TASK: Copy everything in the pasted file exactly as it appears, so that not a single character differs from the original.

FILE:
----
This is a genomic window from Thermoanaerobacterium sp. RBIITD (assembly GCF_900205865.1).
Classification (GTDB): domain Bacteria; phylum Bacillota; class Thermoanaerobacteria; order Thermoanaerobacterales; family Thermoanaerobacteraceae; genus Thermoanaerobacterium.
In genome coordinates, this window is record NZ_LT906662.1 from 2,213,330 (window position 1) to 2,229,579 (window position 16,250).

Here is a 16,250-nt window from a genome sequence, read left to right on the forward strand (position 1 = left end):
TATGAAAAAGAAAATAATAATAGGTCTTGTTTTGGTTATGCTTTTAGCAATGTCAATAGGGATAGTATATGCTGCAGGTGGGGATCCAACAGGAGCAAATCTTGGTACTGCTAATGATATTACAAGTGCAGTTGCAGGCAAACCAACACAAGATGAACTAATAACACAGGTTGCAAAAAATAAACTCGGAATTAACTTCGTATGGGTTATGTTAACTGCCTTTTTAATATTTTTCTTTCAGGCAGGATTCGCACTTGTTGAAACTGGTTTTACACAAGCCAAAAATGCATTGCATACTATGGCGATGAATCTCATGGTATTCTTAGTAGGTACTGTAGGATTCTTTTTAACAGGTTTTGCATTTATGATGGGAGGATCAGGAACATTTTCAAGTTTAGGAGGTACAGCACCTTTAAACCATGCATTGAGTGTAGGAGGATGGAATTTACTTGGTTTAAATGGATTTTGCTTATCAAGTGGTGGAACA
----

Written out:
This is a genomic window from Thermoanaerobacterium sp. RBIITD (assembly GCF_900205865.1).
Classification (GTDB): domain Bacteria; phylum Bacillota; class Thermoanaerobacteria; order Thermoanaerobacterales; family Thermoanaerobacteraceae; genus Thermoanaerobacterium.
In genome coordinates, this window is record NZ_LT906662.1 from 2,213,330 (window position 1) to 2,229,579 (window position 16,250).

Here is a 16,250-nt window from a genome sequence, read left to right on the forward strand (position 1 = left end):
TATGAAAAAGAAAATAATAATAGGTCTTGTTTTGGTTATGCTTTTAGCAATGTCAATAGGGATAGTATATGCTGCAGGTGGGGATCCAACAGGAGCAAATCTTGGTACTGCTAATGATATTACAAGTGCAGTTGCAGGCAAACCAACACAAGATGAACTAATAACACAGGTTGCAAAAAATAAACTCGGAATTAACTTCGTATGGGTTATGTTAACTGCCTTTTTAATATTTTTCTTTCAGGCAGGATTCGCACTTGTTGAAACTGGTTTTACACAAGCCAAAAATGCATTGCATACTATGGCGATGAATCTCATGGTATTCTTAGTAGGTACTGTAGGATTCTTTTTAACAGGTTTTGCATTTATGATGGGAGGATCAGGAACATTTTCAAGTTTAGGAGGTACAGCACCTTTAAACCATGCATTGAGTGTAGGAGGATGGAATTTACTTGGTTTAAATGGATTTTGCTTATCAAGTGGTGGAACA